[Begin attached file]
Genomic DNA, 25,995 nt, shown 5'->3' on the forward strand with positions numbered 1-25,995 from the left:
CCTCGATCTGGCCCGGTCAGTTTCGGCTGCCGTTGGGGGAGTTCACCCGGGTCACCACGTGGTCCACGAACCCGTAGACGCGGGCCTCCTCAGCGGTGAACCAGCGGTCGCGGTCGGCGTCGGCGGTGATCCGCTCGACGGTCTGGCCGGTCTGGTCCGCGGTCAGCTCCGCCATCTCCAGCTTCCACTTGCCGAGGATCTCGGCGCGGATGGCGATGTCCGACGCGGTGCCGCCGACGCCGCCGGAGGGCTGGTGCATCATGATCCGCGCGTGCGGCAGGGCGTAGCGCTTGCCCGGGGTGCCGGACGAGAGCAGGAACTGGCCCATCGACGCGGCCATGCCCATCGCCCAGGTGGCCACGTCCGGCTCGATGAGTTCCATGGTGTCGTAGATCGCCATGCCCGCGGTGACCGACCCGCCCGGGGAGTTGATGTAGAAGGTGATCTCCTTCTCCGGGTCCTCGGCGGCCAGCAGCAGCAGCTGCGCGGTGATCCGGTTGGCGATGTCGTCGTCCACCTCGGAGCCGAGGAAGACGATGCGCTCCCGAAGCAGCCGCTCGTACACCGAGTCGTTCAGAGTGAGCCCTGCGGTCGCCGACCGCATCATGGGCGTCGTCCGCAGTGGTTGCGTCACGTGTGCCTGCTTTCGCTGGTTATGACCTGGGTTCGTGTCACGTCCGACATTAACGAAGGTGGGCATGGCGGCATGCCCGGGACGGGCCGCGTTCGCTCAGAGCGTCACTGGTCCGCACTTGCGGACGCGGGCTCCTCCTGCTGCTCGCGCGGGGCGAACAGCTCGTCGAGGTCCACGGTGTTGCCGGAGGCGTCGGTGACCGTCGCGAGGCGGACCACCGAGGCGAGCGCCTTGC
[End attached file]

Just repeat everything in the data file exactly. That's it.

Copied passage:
Genomic DNA, 25,995 nt, shown 5'->3' on the forward strand with positions numbered 1-25,995 from the left:
CCTCGATCTGGCCCGGTCAGTTTCGGCTGCCGTTGGGGGAGTTCACCCGGGTCACCACGTGGTCCACGAACCCGTAGACGCGGGCCTCCTCAGCGGTGAACCAGCGGTCGCGGTCGGCGTCGGCGGTGATCCGCTCGACGGTCTGGCCGGTCTGGTCCGCGGTCAGCTCCGCCATCTCCAGCTTCCACTTGCCGAGGATCTCGGCGCGGATGGCGATGTCCGACGCGGTGCCGCCGACGCCGCCGGAGGGCTGGTGCATCATGATCCGCGCGTGCGGCAGGGCGTAGCGCTTGCCCGGGGTGCCGGACGAGAGCAGGAACTGGCCCATCGACGCGGCCATGCCCATCGCCCAGGTGGCCACGTCCGGCTCGATGAGTTCCATGGTGTCGTAGATCGCCATGCCCGCGGTGACCGACCCGCCCGGGGAGTTGATGTAGAAGGTGATCTCCTTCTCCGGGTCCTCGGCGGCCAGCAGCAGCAGCTGCGCGGTGATCCGGTTGGCGATGTCGTCGTCCACCTCGGAGCCGAGGAAGACGATGCGCTCCCGAAGCAGCCGCTCGTACACCGAGTCGTTCAGAGTGAGCCCTGCGGTCGCCGACCGCATCATGGGCGTCGTCCGCAGTGGTTGCGTCACGTGTGCCTGCTTTCGCTGGTTATGACCTGGGTTCGTGTCACGTCCGACATTAACGAAGGTGGGCATGGCGGCATGCCCGGGACGGGCCGCGTTCGCTCAGAGCGTCACTGGTCCGCACTTGCGGACGCGGGCTCCTCCTGCTGCTCGCGCGGGGCGAACAGCTCGTCGAGGTCCACGGTGTTGCCGGAGGCGTCGGTGACCGTCGCGAGGCGGACCACCGAGGCGAGCGCCTTGC